The British Embassy in Tel Aviv confirmed Monday that the United Kingdom has revoked a number of arms export licenses to Israel following the Gaza war, but insisted that the move did not constitute a partial embargo.
“There is no partial U.K. arms embargo on Israel,” the embassy said in a statement to Haaretz. “U.K. policy remains to assess all export licenses to Israel against the consolidated EU and national arms export licensing criteria.”
The statement came in response to a Haaretz report that Britain had indeed slapped a partial arms embargo on Israel, refusing to supply replacement parts and other equipment for Sa’ar 4.5 gunships because they participated in Operation Cast Lead in the Gaza Strip earlier this year. [continued…]
In May 27, journalist Jesse Rosenfeld and I set out on the streets of Tel Aviv to probe the political opinions of young local residents. We started the day filming at Tel Aviv University, where a group of Jewish and Palestinian Israeli students gathered to protest a proposed law that would criminalize public observance of the Nakba, or the mass expulsion and killing of Palestinians by Zionist militias in 1948. There, we interviewed Palestinian Israeli students about the rising climate of repression, then spoke to another group of students who gathered nearby to heckle their Arab classmates and demand their deportation. A few hundred meters away, two genial business students expressed support for the so-called Nakba law, remarking to us, “If you want to keep democracy, you can’t let people protest against the independence of the country.”
That evening, Jesse and I took our camera to central Tel Aviv, where thousands were taking part in the annual all-night festival known as White Night. Some revelers took an intermission from the partying to express to us their hatred for the Iranian people. And a group of teenagers launched into a virtually unprompted diatribe against Barack Obama, referring to him as a Nazi, a Muslim, and a “Cushi,” which is Hebrew slang for “nigger.” [continued…]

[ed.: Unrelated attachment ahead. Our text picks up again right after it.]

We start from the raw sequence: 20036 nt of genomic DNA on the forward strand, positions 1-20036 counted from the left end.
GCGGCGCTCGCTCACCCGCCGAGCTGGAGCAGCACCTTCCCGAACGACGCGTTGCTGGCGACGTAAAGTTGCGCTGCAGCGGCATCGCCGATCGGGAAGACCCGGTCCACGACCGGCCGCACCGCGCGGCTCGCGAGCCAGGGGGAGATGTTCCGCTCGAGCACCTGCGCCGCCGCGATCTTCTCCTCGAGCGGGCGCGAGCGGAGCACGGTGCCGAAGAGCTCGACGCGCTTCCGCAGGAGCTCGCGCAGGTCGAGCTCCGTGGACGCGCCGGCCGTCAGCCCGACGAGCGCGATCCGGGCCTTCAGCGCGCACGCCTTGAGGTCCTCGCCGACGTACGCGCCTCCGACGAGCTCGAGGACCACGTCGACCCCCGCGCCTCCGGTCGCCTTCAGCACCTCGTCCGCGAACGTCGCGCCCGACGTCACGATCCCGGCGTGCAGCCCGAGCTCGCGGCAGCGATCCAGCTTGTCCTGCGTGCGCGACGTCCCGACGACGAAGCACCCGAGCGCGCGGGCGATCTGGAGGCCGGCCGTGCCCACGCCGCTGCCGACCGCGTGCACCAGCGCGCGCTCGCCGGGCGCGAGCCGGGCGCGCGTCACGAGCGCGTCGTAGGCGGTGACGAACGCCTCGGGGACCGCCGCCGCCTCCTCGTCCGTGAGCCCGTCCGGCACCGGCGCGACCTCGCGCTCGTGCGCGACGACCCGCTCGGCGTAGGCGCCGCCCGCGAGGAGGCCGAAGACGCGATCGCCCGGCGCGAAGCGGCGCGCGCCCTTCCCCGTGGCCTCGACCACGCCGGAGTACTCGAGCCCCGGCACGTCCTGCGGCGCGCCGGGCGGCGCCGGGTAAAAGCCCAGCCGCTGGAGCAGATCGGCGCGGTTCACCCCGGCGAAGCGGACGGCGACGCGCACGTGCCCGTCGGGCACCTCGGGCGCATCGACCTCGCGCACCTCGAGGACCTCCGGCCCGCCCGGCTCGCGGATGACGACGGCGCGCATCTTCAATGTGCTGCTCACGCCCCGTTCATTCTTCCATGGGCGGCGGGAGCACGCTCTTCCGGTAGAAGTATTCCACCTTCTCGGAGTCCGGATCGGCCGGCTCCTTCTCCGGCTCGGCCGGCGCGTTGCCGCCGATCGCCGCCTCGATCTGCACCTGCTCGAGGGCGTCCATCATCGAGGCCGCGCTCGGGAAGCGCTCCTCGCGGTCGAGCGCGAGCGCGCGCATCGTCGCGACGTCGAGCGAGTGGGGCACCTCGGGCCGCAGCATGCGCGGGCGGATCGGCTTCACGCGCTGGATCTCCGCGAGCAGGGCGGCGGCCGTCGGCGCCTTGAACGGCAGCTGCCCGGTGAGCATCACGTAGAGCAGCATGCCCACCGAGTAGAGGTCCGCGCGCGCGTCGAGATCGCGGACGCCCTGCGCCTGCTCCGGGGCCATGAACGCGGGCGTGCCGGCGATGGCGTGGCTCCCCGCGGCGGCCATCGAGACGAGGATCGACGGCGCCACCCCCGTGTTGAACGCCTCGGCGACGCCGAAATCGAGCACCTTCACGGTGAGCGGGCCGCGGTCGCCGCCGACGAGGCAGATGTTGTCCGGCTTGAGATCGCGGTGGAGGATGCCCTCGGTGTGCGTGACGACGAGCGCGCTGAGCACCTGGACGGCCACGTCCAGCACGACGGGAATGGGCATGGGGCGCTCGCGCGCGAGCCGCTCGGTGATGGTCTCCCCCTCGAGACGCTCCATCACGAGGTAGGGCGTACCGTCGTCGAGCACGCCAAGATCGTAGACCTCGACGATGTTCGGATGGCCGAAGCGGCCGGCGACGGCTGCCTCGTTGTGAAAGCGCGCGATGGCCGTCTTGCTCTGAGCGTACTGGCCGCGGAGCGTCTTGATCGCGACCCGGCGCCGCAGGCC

A television advert for an Israeli cellphone firm showing soldiers playing soccer over the West Bank barrier has sparked cries of bad taste and prompted Arab lawmakers on Sunday to demand it be taken off air.
The jaunty commercial for Israel’s biggest mobile phone company Cellcom makes light of Palestinian suffering and shows how far Israelis fail to understand their neighbors, critics said. The company stood by the ad, however.
It shows a ball falling on an Israeli army jeep from the far side of a towering wall. A game ensues, back and forth with the unseen Palestinians after a soldier dials up “reinforcements,” including two smiling women in uniform, to come and play.
The advertisement made by McCann Erickson, part of U.S. Interpublic Group, ends with the upbeat voiceover: “After all, what are we all after? Just a little fun.”
Since the ad went out last week — as Palestinians marked the fifth anniversary of a World Court ruling that Israel’s walls and fences in the West Bank were illegal — some Israelis have taken to blogs and social networking sites to voice dismay. [continued…]
There is a hint of an older Baghdad in old Baghdad. You might call it more of a taunt. It’s there at the statue of the portly poet Marouf al-Rusafi, pockmarked by bullets, who gives his name to an untamed square. Around him revolves a city, storied but shabby, that American soldiers have finally, ostensibly, left.
The past is here. A turquoise dome, fashioned from brick and adorned in arabesque, peeks from beneath a shroud of dust. A stately colonnade buttresses British-era balconies and balustrades. A forlorn call to prayer drifts from an Ottoman mosque.
But few can see the dome. A spider web of wires delivering sporadic electricity obscures the view. You can’t navigate the colonnade. Blast walls block the way. And rarely does the call to prayer filter out from a deluge of car horns.
“It’s all become trash, broken windows and crumbling buildings,” complained Hussein Karim, a porter looking out from his perch atop a flap of cardboard on the statue’s granite pedestal. “Baghdad,” added his friend, Hussein Abed, “has become a shattered city.” [continued…]
A series of attacks in Afghanistan has left four U.S. Marines and eight British soldiers dead in recent days, stoking concern among U.S. and allied forces over a surge in battlefield deaths, as thousands of troops pour into the country.
The mounting deaths have contributed to harsh criticism of the war in a handful of NATO countries that have lost soldiers in recent months, including Canada, Germany and France. It has been an especially divisive issue in Britain, which has lost 15 soldiers in the past 11 days, including the eight killed Friday. Those deaths have brought Britain’s total losses to 184, a tally that now exceeds the 179 British military personnel killed in Iraq.
So far this year, 192 foreign soldiers have been killed, including 103 Americans — a 40% jump from the same period last year, and a 75% increase from 2007, say U.S. military officials. That figure doesn’t include the latest U.S. casualties. [continued…]